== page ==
Georgia state Rep. Tom Weldon is joining Hutcheson Medical Center's forces.
Weldon entered a notice of appearance in U.S. District Court this week to legally represent the Fort Oglethorpe hospital in its lawsuits against Erlanger Health System. Weldon, R-Ringgold, is the son of Dr. Darrell Weldon, an obstetrician/gynecologist and the chairman of Hutcheson Medical Center's board.
Tom Weldon said he could not disclose how he became the hospital's lawyer.
"I'd really rather not discuss those kinds of things because I'm representing them as their attorney," he said. "I don't want to go too far in that area."
Weldon is Hutcheson's third lawyer in two months. Former Georgia Gov. Roy Barnes left the legal team Nov. 20, and local attorney McCracken Poston replaced him. Poston said Friday that he never intended to represent the hospital in federal court. He was just a place-holder until Hutcheson could replace Barnes.
But Poston said he will continue to represent the hospital in Catoosa County Superior Court, where that county's commission sued Hutcheson. They say the hospital has failed to give county officials legally required audits.
"It is my understanding that Tom Weldon will now handle the federal issues while I continue with what I was originally retained for," Poston said in a statement.
Hutcheson CEO Farrell Hayes did not return calls or emails Friday afternoon asking him how much the hospital has paid those three attorneys.
The legal battle pitting Erlanger and Hutcheson against each other began with a marriage. In 2011, when Hutcheson was losing about $1 million a month, it signed a contract with Erlanger.
The Chattanooga hospital began managing Hutcheson and extended it a $20 million line of credit. Catoosa and Walker county officials guaranteed that loan.
But the agreement between the officials fell apart in 2013 and Erlanger sued, demanding Hutcheson repay that $20 million. Hutcheson, in turn, sued Erlanger, claiming breach of contract. Hutcheson officials said Erlanger didn't hold up its end of the agreement -- failing to provide enough physicians to Hutcheson, for example.
Both cases are pending. In October, U.S. District Court Judge Harold Murphy ruled that Erlanger could auction off Hutcheson's property on Jan. 6. But a potential sale was delayed by Hutcheson's decision to file for bankruptcy.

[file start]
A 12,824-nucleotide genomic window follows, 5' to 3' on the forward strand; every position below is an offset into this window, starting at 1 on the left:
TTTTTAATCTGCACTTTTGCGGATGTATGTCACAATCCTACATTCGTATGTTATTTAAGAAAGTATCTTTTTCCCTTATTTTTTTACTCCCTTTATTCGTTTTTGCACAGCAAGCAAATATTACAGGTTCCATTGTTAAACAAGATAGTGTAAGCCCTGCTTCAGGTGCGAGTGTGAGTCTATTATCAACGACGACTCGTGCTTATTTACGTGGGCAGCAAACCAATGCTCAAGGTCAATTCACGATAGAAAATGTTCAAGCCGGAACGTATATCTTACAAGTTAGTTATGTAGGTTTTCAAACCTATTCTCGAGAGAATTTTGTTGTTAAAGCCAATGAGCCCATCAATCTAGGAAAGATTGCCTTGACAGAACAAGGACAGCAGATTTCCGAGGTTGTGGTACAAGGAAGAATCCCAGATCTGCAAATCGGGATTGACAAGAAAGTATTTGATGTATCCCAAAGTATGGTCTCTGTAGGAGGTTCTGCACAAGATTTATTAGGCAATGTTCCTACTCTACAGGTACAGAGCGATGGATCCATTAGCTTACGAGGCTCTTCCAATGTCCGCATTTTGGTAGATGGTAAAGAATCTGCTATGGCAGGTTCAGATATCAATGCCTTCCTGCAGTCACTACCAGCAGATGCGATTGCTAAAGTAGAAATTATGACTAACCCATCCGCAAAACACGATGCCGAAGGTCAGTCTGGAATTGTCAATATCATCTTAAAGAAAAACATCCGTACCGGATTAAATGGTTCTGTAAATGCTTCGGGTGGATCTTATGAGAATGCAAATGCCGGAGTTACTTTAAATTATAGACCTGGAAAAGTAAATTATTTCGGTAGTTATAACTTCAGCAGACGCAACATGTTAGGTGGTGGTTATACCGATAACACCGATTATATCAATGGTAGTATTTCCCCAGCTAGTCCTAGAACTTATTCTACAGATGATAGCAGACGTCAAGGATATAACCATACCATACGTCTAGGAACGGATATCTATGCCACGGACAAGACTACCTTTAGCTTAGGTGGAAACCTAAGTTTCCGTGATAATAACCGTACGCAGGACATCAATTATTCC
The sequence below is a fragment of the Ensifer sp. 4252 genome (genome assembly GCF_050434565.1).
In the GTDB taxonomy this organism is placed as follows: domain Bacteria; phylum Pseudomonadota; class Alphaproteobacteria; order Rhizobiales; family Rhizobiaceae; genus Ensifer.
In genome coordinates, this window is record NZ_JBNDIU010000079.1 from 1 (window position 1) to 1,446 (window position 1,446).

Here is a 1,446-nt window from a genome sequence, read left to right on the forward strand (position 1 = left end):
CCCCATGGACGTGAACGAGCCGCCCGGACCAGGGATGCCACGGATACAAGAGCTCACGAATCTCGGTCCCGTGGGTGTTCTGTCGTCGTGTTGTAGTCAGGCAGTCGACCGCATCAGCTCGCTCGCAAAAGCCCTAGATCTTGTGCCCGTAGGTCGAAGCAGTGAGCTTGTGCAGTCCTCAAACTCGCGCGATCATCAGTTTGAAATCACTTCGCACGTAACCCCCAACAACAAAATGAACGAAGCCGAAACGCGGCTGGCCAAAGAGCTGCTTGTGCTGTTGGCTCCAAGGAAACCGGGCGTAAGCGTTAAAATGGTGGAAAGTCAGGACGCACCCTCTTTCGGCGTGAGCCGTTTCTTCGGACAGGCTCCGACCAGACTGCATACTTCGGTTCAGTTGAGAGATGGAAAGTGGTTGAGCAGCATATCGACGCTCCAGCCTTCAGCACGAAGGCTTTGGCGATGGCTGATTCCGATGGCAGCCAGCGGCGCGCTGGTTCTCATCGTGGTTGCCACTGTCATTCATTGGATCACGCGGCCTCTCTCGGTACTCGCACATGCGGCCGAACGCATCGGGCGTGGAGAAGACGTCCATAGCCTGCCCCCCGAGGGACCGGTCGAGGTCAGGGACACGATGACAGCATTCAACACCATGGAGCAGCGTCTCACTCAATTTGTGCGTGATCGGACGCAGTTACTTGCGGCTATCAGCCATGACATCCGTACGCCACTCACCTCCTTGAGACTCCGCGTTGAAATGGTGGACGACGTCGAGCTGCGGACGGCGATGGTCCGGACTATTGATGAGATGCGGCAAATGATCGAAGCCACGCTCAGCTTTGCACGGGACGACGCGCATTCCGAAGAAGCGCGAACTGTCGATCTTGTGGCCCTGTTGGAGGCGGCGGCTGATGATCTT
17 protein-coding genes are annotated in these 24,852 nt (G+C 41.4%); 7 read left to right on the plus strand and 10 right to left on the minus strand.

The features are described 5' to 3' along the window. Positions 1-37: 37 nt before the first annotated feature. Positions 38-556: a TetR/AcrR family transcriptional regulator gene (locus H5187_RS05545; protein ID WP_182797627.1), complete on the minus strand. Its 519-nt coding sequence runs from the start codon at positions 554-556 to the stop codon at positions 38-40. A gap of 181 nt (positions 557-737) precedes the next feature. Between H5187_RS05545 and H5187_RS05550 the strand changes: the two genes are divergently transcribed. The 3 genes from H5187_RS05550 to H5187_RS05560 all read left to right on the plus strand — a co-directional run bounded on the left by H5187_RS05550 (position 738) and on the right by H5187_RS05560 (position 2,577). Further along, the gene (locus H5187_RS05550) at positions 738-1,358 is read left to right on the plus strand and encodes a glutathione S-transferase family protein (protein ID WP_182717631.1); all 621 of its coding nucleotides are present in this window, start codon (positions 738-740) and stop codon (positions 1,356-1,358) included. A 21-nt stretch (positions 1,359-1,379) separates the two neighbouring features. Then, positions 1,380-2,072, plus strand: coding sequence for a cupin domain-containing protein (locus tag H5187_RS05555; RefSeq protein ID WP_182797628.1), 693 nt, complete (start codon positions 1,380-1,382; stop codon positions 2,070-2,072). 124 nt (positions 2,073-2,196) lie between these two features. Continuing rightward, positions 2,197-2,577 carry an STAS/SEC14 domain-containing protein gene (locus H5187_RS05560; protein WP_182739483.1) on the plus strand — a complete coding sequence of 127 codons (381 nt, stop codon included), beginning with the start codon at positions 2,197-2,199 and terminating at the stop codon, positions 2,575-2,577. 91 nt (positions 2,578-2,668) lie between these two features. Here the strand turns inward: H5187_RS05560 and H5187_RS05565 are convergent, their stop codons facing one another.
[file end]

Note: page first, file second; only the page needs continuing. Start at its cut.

Weldon will represent Hutcheson and represent his district at the Legislature at the same time. He believes he can balance the work, especially with the lawsuits in limbo.
"The bankruptcy filing has bought some time," he said.
On the surface, Weldon's representation of the hospital where his father serves as board chairman does not present a conflict of interest. Tom Weldon wants the hospital to succeed. So does Darrell Weldon.
"If difficulties later arise, they can be confronted," said Timothy Terrell, an Emory University law professor who specializes in professional responsibility. "This does not appear to be any kind of 'unconsentable' conflict, like trying to represent both sides in a divorce case."
But, several legal experts say, even in a case like this, a conflict can arise. Clark Cunningham, a professor of law and ethics, said he could not speak to the specifics in this case.
However, a company's executive would not usually want his son providing legal advice, he said. Could the company properly evaluate the attorney's performance? And likewise, would the son ever suggest the company fire his father if it's needed?
"As a general rule," Cunningham said in an email, "a large corporation would want to consider possible conflicts of interest before hiring the son of the chairman of the board to represent the corporation. For example, could the cost and quality of services be evaluated objectively in such a situation?"
Contact staff writer Tyler Jett at firstname.lastname@example.org or at 423-757-6476.